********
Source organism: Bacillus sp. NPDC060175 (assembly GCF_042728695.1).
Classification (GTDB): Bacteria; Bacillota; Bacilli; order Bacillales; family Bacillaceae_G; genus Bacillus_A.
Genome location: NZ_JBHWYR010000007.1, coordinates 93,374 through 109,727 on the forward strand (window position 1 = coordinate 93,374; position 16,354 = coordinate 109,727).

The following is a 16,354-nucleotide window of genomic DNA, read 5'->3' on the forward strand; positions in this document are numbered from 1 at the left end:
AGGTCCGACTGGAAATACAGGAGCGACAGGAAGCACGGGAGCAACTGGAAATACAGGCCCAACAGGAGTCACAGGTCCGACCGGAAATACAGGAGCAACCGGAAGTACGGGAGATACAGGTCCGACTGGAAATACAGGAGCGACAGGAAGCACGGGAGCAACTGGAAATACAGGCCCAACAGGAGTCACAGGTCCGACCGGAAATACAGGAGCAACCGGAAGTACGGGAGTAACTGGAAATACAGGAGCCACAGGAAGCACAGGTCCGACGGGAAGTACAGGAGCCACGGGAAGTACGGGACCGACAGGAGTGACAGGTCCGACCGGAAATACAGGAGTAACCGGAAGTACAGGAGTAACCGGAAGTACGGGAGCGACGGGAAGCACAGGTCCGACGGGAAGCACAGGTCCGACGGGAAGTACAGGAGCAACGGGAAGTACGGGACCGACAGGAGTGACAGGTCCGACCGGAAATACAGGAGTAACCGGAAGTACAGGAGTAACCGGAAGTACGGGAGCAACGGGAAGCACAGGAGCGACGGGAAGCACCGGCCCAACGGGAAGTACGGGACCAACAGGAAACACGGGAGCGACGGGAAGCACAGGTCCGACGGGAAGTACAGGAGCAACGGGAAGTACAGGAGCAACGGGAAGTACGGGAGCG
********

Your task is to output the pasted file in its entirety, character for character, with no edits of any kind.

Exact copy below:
Source organism: Bacillus sp. NPDC060175 (assembly GCF_042728695.1).
Classification (GTDB): Bacteria; Bacillota; Bacilli; order Bacillales; family Bacillaceae_G; genus Bacillus_A.
Genome location: NZ_JBHWYR010000007.1, coordinates 93,374 through 109,727 on the forward strand (window position 1 = coordinate 93,374; position 16,354 = coordinate 109,727).

The following is a 16,354-nucleotide window of genomic DNA, read 5'->3' on the forward strand; positions in this document are numbered from 1 at the left end:
AGGTCCGACTGGAAATACAGGAGCGACAGGAAGCACGGGAGCAACTGGAAATACAGGCCCAACAGGAGTCACAGGTCCGACCGGAAATACAGGAGCAACCGGAAGTACGGGAGATACAGGTCCGACTGGAAATACAGGAGCGACAGGAAGCACGGGAGCAACTGGAAATACAGGCCCAACAGGAGTCACAGGTCCGACCGGAAATACAGGAGCAACCGGAAGTACGGGAGTAACTGGAAATACAGGAGCCACAGGAAGCACAGGTCCGACGGGAAGTACAGGAGCCACGGGAAGTACGGGACCGACAGGAGTGACAGGTCCGACCGGAAATACAGGAGTAACCGGAAGTACAGGAGTAACCGGAAGTACGGGAGCGACGGGAAGCACAGGTCCGACGGGAAGCACAGGTCCGACGGGAAGTACAGGAGCAACGGGAAGTACGGGACCGACAGGAGTGACAGGTCCGACCGGAAATACAGGAGTAACCGGAAGTACAGGAGTAACCGGAAGTACGGGAGCAACGGGAAGCACAGGAGCGACGGGAAGCACCGGCCCAACGGGAAGTACGGGACCAACAGGAAACACGGGAGCGACGGGAAGCACAGGTCCGACGGGAAGTACAGGAGCAACGGGAAGTACAGGAGCAACGGGAAGTACGGGAGCG